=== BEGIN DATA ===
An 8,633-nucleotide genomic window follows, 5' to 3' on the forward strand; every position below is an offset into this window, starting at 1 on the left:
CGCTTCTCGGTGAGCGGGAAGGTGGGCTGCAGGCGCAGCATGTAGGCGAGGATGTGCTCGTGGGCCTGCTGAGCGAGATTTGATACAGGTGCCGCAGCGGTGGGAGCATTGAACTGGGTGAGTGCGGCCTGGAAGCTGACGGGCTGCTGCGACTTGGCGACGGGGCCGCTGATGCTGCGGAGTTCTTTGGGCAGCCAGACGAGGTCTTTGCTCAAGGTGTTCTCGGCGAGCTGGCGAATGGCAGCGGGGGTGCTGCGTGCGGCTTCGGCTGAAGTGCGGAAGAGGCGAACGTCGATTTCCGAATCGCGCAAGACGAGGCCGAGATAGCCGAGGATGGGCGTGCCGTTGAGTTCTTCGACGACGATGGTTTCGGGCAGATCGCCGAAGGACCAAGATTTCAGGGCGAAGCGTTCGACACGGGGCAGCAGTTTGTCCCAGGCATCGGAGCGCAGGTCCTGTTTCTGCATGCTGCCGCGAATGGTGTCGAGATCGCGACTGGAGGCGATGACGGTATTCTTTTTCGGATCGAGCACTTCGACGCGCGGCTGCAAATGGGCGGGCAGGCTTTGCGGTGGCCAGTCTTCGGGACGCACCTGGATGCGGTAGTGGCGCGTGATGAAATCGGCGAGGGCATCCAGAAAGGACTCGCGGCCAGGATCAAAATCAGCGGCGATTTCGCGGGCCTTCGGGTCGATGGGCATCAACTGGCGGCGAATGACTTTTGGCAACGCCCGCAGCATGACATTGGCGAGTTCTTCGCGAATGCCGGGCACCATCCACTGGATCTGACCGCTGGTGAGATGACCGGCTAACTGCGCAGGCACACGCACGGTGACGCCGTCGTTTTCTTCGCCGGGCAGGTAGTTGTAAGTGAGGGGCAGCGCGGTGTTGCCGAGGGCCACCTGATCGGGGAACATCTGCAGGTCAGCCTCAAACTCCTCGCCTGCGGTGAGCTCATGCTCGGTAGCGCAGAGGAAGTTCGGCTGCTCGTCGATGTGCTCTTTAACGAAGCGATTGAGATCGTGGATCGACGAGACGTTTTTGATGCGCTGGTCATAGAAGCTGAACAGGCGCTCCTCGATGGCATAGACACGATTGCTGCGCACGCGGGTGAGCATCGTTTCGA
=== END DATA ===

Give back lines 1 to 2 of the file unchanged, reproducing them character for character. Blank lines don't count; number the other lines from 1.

An 8,633-nucleotide genomic window follows, 5' to 3' on the forward strand; every position below is an offset into this window, starting at 1 on the left:
CGCTTCTCGGTGAGCGGGAAGGTGGGCTGCAGGCGCAGCATGTAGGCGAGGATGTGCTCGTGGGCCTGCTGAGCGAGATTTGATACAGGTGCCGCAGCGGTGGGAGCATTGAACTGGGTGAGTGCGGCCTGGAAGCTGACGGGCTGCTGCGACTTGGCGACGGGGCCGCTGATGCTGCGGAGTTCTTTGGGCAGCCAGACGAGGTCTTTGCTCAAGGTGTTCTCGGCGAGCTGGCGAATGGCAGCGGGGGTGCTGCGTGCGGCTTCGGCTGAAGTGCGGAAGAGGCGAACGTCGATTTCCGAATCGCGCAAGACGAGGCCGAGATAGCCGAGGATGGGCGTGCCGTTGAGTTCTTCGACGACGATGGTTTCGGGCAGATCGCCGAAGGACCAAGATTTCAGGGCGAAGCGTTCGACACGGGGCAGCAGTTTGTCCCAGGCATCGGAGCGCAGGTCCTGTTTCTGCATGCTGCCGCGAATGGTGTCGAGATCGCGACTGGAGGCGATGACGGTATTCTTTTTCGGATCGAGCACTTCGACGCGCGGCTGCAAATGGGCGGGCAGGCTTTGCGGTGGCCAGTCTTCGGGACGCACCTGGATGCGGTAGTGGCGCGTGATGAAATCGGCGAGGGCATCCAGAAAGGACTCGCGGCCAGGATCAAAATCAGCGGCGATTTCGCGGGCCTTCGGGTCGATGGGCATCAACTGGCGGCGAATGACTTTTGGCAACGCCCGCAGCATGACATTGGCGAGTTCTTCGCGAATGCCGGGCACCATCCACTGGATCTGACCGCTGGTGAGATGACCGGCTAACTGCGCAGGCACACGCACGGTGACGCCGTCGTTTTCTTCGCCGGGCAGGTAGTTGTAAGTGAGGGGCAGCGCGGTGTTGCCGAGGGCCACCTGATCGGGGAACATCTGCAGGTCAGCCTCAAACTCCTCGCCTGCGGTGAGCTCATGCTCGGTAGCGCAGAGGAAGTTCGGCTGCTCGTCGATGTGCTCTTTAACGAAGCGATTGAGATCGTGGATCGACGAGACGTTTTTGATGCGCTGGTCATAGAAGCTGAACAGGCGCTCCTCGATGGCATAGACACGATTGCTGCGCACGCGGGTGAGCATCGTTTCGA